Another thing to watch is how high gas prices this winter may affect the push by government officials and clean energy advocates for the development of all-electric buildings and energy efficiency measures in old houses. Consumers are more likely to pay more attention to their energy use when they get stung by a few high bills.
Gimon said he suspects that gas prices will fall by next spring, and that the market will settle back into what has been normal for the last decade. His outlook is almost identical to Lange’s, although Gimon specified that his was more of a guess than a prediction.
“Not only do I not know, but I would be very suspicious of anybody who claims that they do know,” he said.
Other stories about the energy transition to take note of this week:
New York Nearly Doubles Rooftop Solar Target: New York is increasing the goal of its program to develop customer-owned solar to 10 gigawatts by 2030, up from a previous target of 6 gigawatts. The new plan, announced by Gov. Kathy Hochul, changes the NY-Sun program, which offers incentives to encourage customer-owned projects in housing and businesses, and subscription-based community solar projects, as Emma Penrod reports for Utility Dive. The goal is an ambitious one, considering that New York has about 3 gigawatts of solar today, according to the Solar Energy Industries Association. “With this expansion, we are demonstrating New York State’s commitment to increasing the amount of renewable energy flowing to the electric grid as well as creating more jobs in the solar industry in support of our growing clean energy economy,” Hochul said in a statement.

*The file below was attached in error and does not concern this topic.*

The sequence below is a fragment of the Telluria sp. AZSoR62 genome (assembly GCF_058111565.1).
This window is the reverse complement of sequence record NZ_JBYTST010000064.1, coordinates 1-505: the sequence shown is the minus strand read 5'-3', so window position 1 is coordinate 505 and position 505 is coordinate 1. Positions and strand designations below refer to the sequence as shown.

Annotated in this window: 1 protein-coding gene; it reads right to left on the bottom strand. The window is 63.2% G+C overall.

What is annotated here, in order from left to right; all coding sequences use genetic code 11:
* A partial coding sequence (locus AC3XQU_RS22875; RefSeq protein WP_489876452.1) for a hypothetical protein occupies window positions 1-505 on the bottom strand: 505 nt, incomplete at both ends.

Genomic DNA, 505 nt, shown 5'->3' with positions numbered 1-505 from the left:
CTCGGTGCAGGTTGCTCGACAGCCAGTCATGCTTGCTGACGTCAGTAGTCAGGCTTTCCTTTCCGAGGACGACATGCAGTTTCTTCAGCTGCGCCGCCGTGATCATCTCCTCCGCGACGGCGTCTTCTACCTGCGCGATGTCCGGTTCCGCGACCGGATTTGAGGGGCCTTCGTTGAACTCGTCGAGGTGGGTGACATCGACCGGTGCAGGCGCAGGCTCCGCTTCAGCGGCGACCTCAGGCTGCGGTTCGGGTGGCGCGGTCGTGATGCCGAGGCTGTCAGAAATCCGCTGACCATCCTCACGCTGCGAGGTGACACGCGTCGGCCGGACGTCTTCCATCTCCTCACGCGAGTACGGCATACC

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Investors Are Betting Big on Battery Storage: The energy storage industry is coming into its own as a financial force, with recent funding announcements and acquisitions that show an increase in confidence from investors. The storage industry “is no longer the nerdy younger sibling to the renewables industry but a full-grown business in its own right,” reports Julian Spector, for Canary Media. He lists some of the recent deals and how the industry stands to benefit from the growing demand for systems that can help balance supply and demand of electricity in rapidly changing grids.
Here Are the Carbon-Cutting Provisions of the Democrats’ Budget Package: Congress is considering a $3.5 trillion budget proposal that would contain some of the most far-reaching climate and clean energy rules in the country’s history. But some of those same provisions are in jeopardy because of objections from Sen. Joe Manchin (D-W.Va.) and others. My colleague Marianne Lavelle reports on the climate ramifications of different parts of the proposal. The most significant provision for the climate is the Clean Electricity Performance Program, which offers financial incentives for electricity providers to increase their use of renewable energy, and includes penalties for companies that fail to meet the targets. Manchin is particularly concerned about this part of the bill, which he says would be paying companies for things they’re already doing.
Illinois Boasts ‘Most Equitable’ Energy Law in the Country: Following last week’s signing of Illinois’ clean energy law, some observers praised it as the “most equitable” law of its type in the country. Brett Chase of the Chicago Sun-Times and I looked at what that means, with a report on how the process to draft the law was different from that which produced the state’s major energy law in 2016, in terms of who was involved and the increased emphasis on helping the communities that suffer the most from close proximity to fossil-fuel power plants.
Inside Clean Energy is ICN’s weekly bulletin of news and analysis about the energy transition. Send news tips and questions to email@example.com.